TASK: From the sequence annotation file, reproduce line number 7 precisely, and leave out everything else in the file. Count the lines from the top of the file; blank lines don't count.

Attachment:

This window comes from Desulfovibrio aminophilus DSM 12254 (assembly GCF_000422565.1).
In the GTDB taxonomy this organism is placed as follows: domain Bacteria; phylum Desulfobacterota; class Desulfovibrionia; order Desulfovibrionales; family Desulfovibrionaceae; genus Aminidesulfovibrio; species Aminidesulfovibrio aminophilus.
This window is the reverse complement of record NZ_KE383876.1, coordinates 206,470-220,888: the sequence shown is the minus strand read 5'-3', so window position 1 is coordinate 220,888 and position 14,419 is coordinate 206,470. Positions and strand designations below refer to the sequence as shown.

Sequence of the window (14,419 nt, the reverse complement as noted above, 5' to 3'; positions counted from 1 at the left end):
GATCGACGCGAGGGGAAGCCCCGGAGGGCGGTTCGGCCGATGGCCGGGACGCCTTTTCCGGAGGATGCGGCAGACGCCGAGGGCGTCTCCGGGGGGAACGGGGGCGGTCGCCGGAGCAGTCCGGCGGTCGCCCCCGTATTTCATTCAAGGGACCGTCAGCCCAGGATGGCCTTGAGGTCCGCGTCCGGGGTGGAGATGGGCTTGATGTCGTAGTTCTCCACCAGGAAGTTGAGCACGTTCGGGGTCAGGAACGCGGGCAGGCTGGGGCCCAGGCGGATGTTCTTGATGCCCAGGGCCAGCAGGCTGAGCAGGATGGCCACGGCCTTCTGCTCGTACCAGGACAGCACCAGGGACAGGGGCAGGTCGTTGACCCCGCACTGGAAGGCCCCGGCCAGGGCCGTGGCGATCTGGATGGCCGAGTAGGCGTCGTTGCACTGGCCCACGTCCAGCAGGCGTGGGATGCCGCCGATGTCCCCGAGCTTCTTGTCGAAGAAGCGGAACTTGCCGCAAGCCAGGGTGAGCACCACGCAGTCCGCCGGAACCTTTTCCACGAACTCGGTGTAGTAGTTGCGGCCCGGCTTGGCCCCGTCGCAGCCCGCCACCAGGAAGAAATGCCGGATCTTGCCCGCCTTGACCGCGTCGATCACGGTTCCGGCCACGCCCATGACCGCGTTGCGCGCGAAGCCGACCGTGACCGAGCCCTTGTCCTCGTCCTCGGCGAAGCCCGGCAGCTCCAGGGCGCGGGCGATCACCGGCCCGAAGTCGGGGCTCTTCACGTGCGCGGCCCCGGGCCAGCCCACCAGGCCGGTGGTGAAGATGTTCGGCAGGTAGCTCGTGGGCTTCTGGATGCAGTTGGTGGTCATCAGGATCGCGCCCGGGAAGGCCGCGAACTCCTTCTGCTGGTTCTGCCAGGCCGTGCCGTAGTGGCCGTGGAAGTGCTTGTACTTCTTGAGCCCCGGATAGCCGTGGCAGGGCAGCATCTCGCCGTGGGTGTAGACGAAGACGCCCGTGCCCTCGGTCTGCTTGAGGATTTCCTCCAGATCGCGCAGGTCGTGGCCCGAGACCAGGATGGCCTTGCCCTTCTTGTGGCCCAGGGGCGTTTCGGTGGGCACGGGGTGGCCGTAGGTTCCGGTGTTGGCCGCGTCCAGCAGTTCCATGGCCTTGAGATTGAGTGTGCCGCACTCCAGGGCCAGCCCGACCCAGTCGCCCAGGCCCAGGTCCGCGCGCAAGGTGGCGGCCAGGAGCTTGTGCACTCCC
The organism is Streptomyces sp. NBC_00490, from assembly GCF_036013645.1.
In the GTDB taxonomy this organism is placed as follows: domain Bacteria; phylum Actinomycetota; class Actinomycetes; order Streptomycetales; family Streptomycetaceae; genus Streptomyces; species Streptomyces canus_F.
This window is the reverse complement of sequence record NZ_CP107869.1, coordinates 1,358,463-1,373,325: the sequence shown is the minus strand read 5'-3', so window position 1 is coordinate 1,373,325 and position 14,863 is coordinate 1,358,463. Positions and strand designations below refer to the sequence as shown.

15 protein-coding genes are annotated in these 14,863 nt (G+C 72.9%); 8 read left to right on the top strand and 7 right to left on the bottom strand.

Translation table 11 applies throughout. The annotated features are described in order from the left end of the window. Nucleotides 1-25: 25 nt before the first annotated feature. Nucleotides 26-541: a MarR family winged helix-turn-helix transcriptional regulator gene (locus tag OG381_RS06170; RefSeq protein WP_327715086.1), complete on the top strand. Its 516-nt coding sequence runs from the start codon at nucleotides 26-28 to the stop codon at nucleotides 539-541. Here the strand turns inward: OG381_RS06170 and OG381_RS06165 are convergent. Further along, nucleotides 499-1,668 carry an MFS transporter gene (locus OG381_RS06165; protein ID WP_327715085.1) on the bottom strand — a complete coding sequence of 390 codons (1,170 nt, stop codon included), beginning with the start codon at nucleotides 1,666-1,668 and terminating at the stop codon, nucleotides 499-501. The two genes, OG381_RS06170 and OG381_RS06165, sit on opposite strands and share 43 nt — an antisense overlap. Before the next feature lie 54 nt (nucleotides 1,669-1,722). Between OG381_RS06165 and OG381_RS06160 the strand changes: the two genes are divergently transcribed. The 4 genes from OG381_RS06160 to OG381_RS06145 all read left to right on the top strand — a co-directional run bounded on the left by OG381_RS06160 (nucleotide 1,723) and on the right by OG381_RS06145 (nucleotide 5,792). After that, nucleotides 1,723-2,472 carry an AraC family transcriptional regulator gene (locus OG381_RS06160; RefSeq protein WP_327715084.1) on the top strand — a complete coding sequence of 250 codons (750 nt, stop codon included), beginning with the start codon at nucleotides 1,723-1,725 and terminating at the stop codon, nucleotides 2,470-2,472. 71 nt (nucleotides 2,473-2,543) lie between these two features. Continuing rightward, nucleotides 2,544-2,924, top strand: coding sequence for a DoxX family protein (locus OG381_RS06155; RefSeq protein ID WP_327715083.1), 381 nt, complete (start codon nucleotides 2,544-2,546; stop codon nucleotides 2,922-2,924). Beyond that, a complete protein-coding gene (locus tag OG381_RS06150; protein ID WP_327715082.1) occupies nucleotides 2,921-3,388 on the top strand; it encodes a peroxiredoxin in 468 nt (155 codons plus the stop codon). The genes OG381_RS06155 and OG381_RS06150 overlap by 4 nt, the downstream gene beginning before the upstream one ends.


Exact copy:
In the GTDB taxonomy this organism is placed as follows: domain Bacteria; phylum Actinomycetota; class Actinomycetes; order Streptomycetales; family Streptomycetaceae; genus Streptomyces; species Streptomyces canus_F.